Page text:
Several years ago, I started taking painting classes. I have no “talent” at painting, and no illusions that I would burst onto the art scene. I thought it might make me better able to see the world. I’m not a natural at “seeing. I’m more tuned to hearing the world around me. Learning to really look at things turned out to be more rewarding than I could ever have imagined. I learned about the important of light and shadow and how difficult it is to replicate the colors of nature.

In my writing, it made me able to open up to description. I always had trouble describing scenes. I was of the “just describe everything in the room” writer. Nothing, it turns out, is more boring than reading a checklist of what’s in a room. From painting, I learned the art of picking out the important visual cue. I don’t see a tree trunk anymore. I see the roughness or smoothness of the bark, the way the trunk twists, the visible roots on the ground. Is see the intricate details of flowers:

I have learned over time to feed my creative side in all kinds of ways. One of my favorites is to go to art galleries. Did I say I was more tuned to hearing than to seeing? I realized several years ago that when a piece of visual art really speaks to me, I often hear a soundtrack with it in my head.
Here’s a photo I took while strolling through Bouquets to Art at the DeYoung Museum, a yearly exhibition in which floral artists interpret art in the gallery: Can you hear the music that goes along with it?

Bird-watching expeditions are a wonderful way to see the world afresh. In the Bay Area, we are lucky to have places to observe shorebirds, woodland and forest birds, as well as free-ranging raptors. Birds are around us every day, but “seeing” them requires being still and really looking for the subtle colors, watching the way they feed and preen, the way they fly and interact with each other and their environment.

Sometimes it isn’t nature that fulfills, but other arts. Going to a movie or to the theater can stir your imagination and set you buzzing with a new idea. Music: The symphony or the opera, or any kind of music. Rock, folk, jazz.

And of course, sometimes what works best is reading. Not just reading mysteries, but reading outside sometimes reading outside your comfort zone. I just read the brilliant Lincoln in the Bardo, not knowing what to expect. It reminded me that literature can take you out of your everyday experiences and fling you into a new way of seeing the world.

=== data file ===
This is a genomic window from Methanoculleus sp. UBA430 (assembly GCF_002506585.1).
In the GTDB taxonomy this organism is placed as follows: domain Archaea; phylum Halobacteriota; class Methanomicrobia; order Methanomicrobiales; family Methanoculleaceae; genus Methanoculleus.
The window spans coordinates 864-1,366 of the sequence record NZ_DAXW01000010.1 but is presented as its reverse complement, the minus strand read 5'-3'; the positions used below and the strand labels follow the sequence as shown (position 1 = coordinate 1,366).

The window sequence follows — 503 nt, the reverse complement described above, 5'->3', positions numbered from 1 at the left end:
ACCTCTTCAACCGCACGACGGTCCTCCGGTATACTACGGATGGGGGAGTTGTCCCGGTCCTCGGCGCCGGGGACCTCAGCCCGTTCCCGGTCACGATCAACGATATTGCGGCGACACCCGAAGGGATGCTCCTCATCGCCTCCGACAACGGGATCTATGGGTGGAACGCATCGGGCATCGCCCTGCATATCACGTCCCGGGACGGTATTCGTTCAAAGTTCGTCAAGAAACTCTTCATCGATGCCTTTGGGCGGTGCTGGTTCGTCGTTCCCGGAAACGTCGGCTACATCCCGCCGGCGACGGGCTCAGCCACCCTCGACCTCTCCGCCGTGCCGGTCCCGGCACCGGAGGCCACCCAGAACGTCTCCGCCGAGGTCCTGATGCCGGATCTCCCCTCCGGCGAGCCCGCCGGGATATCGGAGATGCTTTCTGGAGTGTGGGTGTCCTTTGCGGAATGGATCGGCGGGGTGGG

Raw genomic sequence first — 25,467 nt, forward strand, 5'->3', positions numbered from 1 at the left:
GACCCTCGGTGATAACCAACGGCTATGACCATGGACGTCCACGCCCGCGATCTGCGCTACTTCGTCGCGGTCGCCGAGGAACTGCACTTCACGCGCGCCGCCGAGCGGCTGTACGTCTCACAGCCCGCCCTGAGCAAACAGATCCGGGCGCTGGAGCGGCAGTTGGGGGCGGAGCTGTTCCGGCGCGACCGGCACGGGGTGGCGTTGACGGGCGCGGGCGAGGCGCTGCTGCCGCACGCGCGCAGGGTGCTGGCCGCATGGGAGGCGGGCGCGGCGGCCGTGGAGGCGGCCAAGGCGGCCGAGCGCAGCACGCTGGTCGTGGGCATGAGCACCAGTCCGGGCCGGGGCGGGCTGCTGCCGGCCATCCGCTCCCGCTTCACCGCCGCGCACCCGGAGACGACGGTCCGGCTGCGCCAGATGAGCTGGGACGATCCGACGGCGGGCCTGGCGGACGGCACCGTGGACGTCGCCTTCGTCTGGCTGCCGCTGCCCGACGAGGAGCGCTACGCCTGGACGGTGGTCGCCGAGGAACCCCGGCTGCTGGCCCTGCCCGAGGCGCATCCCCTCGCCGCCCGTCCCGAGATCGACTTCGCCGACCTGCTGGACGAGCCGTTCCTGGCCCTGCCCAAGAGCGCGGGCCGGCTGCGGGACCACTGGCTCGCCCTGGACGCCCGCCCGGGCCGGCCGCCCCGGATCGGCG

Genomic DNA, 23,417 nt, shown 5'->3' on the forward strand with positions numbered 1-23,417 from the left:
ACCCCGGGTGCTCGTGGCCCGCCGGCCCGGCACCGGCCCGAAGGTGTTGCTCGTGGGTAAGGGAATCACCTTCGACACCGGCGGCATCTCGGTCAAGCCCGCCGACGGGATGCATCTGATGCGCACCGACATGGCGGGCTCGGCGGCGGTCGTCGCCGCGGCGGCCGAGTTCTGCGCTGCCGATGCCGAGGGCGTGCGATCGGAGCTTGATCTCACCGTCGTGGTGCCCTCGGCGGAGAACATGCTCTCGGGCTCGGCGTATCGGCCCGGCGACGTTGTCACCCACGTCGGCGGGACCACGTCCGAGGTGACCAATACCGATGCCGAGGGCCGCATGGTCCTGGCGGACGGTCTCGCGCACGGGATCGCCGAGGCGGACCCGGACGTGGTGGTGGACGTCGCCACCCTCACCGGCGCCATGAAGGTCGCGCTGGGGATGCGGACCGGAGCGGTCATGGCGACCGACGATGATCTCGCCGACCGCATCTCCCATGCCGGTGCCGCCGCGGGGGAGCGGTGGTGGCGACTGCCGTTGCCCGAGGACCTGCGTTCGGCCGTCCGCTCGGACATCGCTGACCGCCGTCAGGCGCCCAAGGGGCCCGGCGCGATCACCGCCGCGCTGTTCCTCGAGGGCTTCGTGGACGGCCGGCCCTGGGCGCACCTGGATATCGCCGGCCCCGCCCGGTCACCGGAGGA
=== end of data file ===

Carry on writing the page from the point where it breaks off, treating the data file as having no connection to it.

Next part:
How do others feed their creativity? Do you work on your car? Cook? Rearrange your furniture? Take photographs?

Friday, January 26, 2018

The Story Behind the Story -- Guest Post by Laura Brennan

Every week we answer a set question. This week you have the opportunity to write about whatever you want to write about as long as it has something to do with the intent of our blog.

by Paul D Marks

Since today’s post is an open question, I thought I’d have Laura Brennan pinch hit for me. Laura’s eclectic career includes television, film, theater, fiction, and news. Her weekly podcast, Destination Mystery, features interviews with mystery writers of every subgenre. Her short story, “Driving Dead Daisy,” is available on Amazon, while other stories have appeared in anthologies such as “Hell Comes to Hollywood” and “Live Free or Ride.” On screens large and small, Laura has lopped characters’ heads off and fed them to dinosaurs. But it’s not all blood and guts: her web series Faux Baby explores the lighter side of motherhood. And if the faux baby loses a limb here or there, well… No, actually, she has no justification for that at all. Laura talks about many of the authors and stories she’s been exposed to since she started interviewing authors a couple of years ago. So take it away, Laura:

The Story Behind the Story

by Laura Brennan

Two years ago I started the podcast Destination Mystery. I did it because I love mysteries and wanted an excuse to interview authors, and also because, as a newbie mystery writer myself, I wanted a way to be part of the conversation.

But over two years and sixty-plus interviews, I have learned so much from my chats with other writers. Some of the highlights: